My new book Ireland's Call is the story of 40 Irish sportsmen who died fighting in the Great War. They were the heroes of their day and they entertained crowds in stadia like Lansdowne Road, Croke Park and Dalymount Park, as well as in events like the Open Championship and the London Olympics.
As soldiers, they saw action in the horror of the Western Front and in the carnage of Mesopotamia.
The majority were household names, who came from every corner of Ireland, and the story of their lives presents a portrait of Irish society from a century ago.
The worlds of sport and the military brought them together and they included rugby players, footballers, hockey players, cricketers, GAA players, athletes and a golfer. They represented the top tier of Irish sport and, had they survived, they could have continued to contribute to their chosen disciplines. All those featured in Ireland's Call are Irish internationals, with the exception of the three GAA players, who include two All-Ireland finalists.
It is not intended to be a comprehensive account of all those Irish sporting stars who served in the Great War, but it is an attempt to capture the period of the time through the extraordinary lives of some of the country's leading sportsmen, who made headlines before they went into battle.
Spanning seven sporting disciplines, the men whose stories are featured all fought in the major theatres of the Great War and today their names are remembered on memorials across Europe and Asia, in the Middle East and South Africa.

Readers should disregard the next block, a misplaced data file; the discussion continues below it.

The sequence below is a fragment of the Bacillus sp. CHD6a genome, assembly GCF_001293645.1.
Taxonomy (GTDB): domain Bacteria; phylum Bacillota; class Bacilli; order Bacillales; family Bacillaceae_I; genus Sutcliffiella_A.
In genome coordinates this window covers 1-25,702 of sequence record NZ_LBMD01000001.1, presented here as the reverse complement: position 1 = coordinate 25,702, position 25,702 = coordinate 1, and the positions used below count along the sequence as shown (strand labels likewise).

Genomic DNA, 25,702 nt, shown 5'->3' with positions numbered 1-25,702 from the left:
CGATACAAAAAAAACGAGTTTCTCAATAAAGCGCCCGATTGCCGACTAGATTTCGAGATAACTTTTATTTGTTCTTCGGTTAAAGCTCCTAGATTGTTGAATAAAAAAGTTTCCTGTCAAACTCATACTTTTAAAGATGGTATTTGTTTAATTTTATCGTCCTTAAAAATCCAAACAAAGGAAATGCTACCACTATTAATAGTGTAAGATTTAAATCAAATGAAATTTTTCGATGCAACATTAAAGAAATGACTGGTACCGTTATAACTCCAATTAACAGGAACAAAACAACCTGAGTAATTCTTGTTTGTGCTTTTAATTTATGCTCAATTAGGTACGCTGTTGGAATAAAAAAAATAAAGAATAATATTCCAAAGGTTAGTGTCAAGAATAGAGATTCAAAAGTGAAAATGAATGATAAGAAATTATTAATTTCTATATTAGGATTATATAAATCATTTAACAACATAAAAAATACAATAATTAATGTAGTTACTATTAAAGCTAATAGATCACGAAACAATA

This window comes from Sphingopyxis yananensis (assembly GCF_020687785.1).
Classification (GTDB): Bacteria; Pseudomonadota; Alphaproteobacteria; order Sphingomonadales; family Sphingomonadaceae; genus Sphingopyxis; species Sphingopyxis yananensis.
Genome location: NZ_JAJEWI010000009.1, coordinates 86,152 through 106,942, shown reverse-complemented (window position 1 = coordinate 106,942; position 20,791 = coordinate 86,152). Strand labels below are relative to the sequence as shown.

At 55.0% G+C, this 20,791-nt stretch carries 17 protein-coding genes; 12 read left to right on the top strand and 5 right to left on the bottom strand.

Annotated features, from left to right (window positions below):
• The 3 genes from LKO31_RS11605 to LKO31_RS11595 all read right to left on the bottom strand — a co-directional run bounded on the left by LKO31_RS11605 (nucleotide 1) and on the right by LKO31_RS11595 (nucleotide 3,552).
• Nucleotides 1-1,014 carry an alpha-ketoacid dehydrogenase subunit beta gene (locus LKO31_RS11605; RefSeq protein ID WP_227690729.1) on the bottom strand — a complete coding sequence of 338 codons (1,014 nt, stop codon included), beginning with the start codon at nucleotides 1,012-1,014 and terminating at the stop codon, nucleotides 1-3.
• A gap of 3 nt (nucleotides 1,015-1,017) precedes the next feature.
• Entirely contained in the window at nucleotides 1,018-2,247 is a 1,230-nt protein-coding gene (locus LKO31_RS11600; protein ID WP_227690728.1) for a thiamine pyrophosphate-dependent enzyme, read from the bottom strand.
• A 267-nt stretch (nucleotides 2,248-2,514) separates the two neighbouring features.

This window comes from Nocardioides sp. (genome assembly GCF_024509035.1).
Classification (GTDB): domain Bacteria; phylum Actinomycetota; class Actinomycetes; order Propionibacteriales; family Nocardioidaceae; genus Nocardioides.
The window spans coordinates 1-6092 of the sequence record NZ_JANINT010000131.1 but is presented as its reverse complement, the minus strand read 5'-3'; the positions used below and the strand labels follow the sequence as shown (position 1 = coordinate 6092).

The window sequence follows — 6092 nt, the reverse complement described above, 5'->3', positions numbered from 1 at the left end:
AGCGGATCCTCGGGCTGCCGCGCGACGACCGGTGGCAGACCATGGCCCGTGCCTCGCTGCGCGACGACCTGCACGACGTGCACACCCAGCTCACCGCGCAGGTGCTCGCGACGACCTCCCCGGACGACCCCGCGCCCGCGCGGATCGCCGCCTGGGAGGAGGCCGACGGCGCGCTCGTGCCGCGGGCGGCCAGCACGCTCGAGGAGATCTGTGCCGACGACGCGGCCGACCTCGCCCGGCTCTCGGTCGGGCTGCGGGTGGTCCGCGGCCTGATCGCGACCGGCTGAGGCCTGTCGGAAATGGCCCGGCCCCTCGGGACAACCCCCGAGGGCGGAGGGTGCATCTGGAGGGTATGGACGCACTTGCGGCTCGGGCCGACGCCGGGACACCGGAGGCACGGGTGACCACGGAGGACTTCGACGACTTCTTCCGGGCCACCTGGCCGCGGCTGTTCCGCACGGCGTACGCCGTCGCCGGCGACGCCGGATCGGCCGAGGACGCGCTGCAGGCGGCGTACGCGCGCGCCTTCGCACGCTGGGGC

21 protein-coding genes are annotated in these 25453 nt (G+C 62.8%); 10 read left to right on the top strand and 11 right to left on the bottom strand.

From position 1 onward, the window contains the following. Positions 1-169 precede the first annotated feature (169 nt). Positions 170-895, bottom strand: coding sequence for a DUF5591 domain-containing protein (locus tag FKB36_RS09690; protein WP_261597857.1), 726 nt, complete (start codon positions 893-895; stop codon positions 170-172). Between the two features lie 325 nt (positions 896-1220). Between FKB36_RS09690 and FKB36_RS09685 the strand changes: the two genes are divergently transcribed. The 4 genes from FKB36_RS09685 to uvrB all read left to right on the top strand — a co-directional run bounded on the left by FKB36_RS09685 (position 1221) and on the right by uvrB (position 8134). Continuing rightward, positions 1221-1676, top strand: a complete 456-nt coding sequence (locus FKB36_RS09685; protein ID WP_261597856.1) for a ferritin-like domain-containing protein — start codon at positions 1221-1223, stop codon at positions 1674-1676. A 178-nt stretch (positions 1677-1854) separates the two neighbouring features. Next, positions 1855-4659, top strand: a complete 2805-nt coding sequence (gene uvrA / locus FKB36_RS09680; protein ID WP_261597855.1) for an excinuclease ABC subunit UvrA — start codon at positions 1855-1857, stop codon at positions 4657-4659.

A large number of those who served were friends from university days and many played together in the same teams before they enlisted.
They included Robbie Smyth, who played rugby for Ireland and the British Isles team, and his brother, Edmund, who represented Ireland at hockey.
Three Ulstermen who were members of the Irish rugby team that beat France on New Year's Day in 1912 saw military action, each losing their lives in the Great War.
Similarly, three members of the Irish international hockey team that played Wales that year would be war casualties by 1918. Their number included Robert Morrison, an Anglican curate from Dublin, who died just weeks after he began his military service at the front.
Ireland's Call includes the stories of history-makers like Bohemians striker Harry Sloan, who was the first player to score a goal at Dalymount Park, and teenage rugby player George McAllan, the first schoolboy to be selected for Ireland.
He lost his life in 1918, in the same year that golfer Michael Moran died in France.
Moran was the finest Irish golfer of his generation and the first Irishman to win prize money at the Open Championship.